WESTERLY — Watch Hill's beloved carousel is now under the care of a married couple who are well acquainted with the allure of the town's coastal areas and historic attractions.
Dee Dee and Jim Buffum have been managing the carousel and the adjacent beach and bathhouses since late May under an agreement with a new limited liability company formed by the Watch Hill Fire District. The couple owned and operated the Weekapaug Inn, which had been in the Buffum family for four generations, before they sold it to Charles "Chuck" Royce and Lang Wheeler in 2010.
"We're helping create systems and bringing a level of service to the beach and bringing our ideas of hospitality," Dee Dee Buffum said Friday morning during a tour.
Both Buffums also work for Mott & Chace Sotheby's International Realty as broker and sales associates. Their real estate office, where their work includes a focus on seasonal rentals, is just down Bay Street from the merry-go-round.
"It made sense for us to do this. We're already on Bay Street and we speak the vacation language," Dee Dee Buffum said.
With hope of establishing name recognition the Buffums and fire district officials decided to call the facilities Watch Hill Merry-Go-Round & Beach. They also established a new website for the facility, https://merrygoroundbeach.com/.
"We're working on a new generation and creating a brand," Dee Dee Buffum said.
The Buffums are using local companies whenever possible. Adam Francese's Westerly-based Rhode Island Digital Media developed the website; Westerly photographer Josh Behan took photos of local kids on the flying horses for the website; J MACK Studios, the Westerly-based design and print firm, designed staff T-shirts and assisted with development of the merry-go-round token design; and Westerly-based Printing Plus developed the design on beach passes.
Mystic Knotwork came up with a custom brass ring necklace, which are available for sale in the ticket booth. The brass ring theme, of course, is tied to the merry-go-round children's game. "We tried to keep the purchases as a collaboration within the network of local businesses because this really is a great community asset," Dee Dee Buffum said.
The fire district spent about $160,000 renovating and rebuilding the bathhouses starting last fall. The work included the creation of a deck front and a few larger bathhouses on the oceanfront. The beach is open to the public and a limited number of bathhouses are available for daily rental. Other bathhouses are rented seasonally. Fire district residents also have access.
The secluded beach is perfect for young families, Jim Buffum said, because of its proximity to downtown and the relatively placid water as opposed to near-by East Beach, which requires a somewhat rigorous trek down a stone-covered walkway and where the water can be pretty rough.
The bathhouse deck offers a panoramic look onto the water. "It's the best view in Watch Hill," Dee Dee Buffum said.
The Buffums and their staff are unofficial welcome ambassadors.
"I'm amazed by the number of people who have never been here ... we're like the first point of contact. I've been explaining a lot about the area and talking to the staff about how it's really important to be positive and helpful. We're a tourism economy here and the first impression is very important," Jim Buffum said.
Dee Dee Buffum agreed. "We're like the Watch Hill chamber of commerce," she said.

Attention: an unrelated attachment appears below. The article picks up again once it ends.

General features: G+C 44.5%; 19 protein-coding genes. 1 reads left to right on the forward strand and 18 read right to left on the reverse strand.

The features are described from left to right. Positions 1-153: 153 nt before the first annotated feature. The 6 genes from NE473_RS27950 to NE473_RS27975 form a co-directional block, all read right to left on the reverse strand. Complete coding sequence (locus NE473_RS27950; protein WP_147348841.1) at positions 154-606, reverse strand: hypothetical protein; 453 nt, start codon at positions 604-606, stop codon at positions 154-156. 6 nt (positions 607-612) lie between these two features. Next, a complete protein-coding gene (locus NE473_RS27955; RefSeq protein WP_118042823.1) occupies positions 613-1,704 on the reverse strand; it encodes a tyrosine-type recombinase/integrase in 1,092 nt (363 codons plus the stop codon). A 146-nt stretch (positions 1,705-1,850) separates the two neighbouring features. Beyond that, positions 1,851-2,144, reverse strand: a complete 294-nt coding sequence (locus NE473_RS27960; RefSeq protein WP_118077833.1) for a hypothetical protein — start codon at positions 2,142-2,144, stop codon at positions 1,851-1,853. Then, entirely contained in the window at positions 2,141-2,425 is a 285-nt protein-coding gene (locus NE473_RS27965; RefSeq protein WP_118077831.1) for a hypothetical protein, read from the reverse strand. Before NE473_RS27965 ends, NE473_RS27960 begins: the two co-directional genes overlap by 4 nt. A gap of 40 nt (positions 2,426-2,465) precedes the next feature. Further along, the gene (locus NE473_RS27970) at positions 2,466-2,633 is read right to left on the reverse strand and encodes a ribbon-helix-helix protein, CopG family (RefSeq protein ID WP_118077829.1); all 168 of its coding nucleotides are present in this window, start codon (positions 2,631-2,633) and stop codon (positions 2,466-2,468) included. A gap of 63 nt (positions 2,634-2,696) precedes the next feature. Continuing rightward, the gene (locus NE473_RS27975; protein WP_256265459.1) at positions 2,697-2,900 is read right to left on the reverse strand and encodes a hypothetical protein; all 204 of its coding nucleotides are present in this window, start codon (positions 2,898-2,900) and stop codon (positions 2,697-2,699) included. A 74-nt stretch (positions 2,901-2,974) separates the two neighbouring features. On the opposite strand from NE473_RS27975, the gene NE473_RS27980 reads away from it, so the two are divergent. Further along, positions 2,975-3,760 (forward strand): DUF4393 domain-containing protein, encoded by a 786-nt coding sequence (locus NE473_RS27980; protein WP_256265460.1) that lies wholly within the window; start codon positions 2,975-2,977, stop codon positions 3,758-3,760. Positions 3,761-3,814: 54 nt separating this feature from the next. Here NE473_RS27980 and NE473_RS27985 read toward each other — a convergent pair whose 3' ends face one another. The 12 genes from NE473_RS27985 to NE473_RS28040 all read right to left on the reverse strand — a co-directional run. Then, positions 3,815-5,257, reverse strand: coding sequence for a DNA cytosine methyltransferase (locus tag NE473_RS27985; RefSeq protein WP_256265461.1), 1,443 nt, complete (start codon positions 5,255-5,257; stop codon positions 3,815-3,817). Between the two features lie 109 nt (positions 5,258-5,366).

The staff of 30 work the ticket both and gate. Others work at the bathhouses and some work on the beach, carrying rented chairs and digging holes for and carrying rented umbrellas to beach-goers. The lifeguards are managed by Aaron Perkins, who also supervises lifeguards in Weekapaug and Shelter Harbor. A tractor rakes the beach weekly.
Also new this season are benches that the Watch Hill Improvement Society placed at the entrance to the beach. People of all generations have been sitting on the benches enjoying an ice cream and watching the flying horses. Jim Buffum said the benches help set off the area. "You walk through here and it's like you've entered this old-fashioned place. You're stepping back in time and entering this different world," he said. "People love to just sit there."
The beach, bathhouses, and merry-go-round were previously operated by Robin and Scott Randall for about 20 years under a lease with the fire district.
Randy Abood, Watch Hill Fire District moderator, praised the Randalls. "We're grateful for the number of years they were doing it and we're very happy to have the Buffums," he said.
Abood thanked the Buffums for their patience through a street enhancement project and prolonged period of rain in the spring that made opening the merry-go-round difficult this season.
The fire district is committed, Abood said, to preserving the merry-go-round, which is believed to be the oldest operating carousel in the United States in which the horses are suspended from chains. Some of the horses date to the 1870s.
"It's iconic. It is Watch Hill and it's there for everybody," Abood said, adding that his grown children are the third generation in his family "who have mastered the gold ring."
Jim Buffum's roots in Westerly are deep. Dee Dee moved to the area as a child with her family in the 1970s. She recalled growing up in the area, learning to sail at the Watch Hill Yacht Club and frequent stops to St. Clair Annex, a few feet from the merry-go-round, for ice cream.
"Ice cream from St. Clair and a merry-go-round ride is really an institution," Dee Dee Buffum said. "It's an honor to carry on this tradition."
The Buffums are using their first summer as a tutorial.
"This year is a learning year for us. Everything we can do to enhance summer fun," Jim Buffum said.
This article was edited at 8:27 a.m. on Aug. 3, 2019 to correct the size of the staff.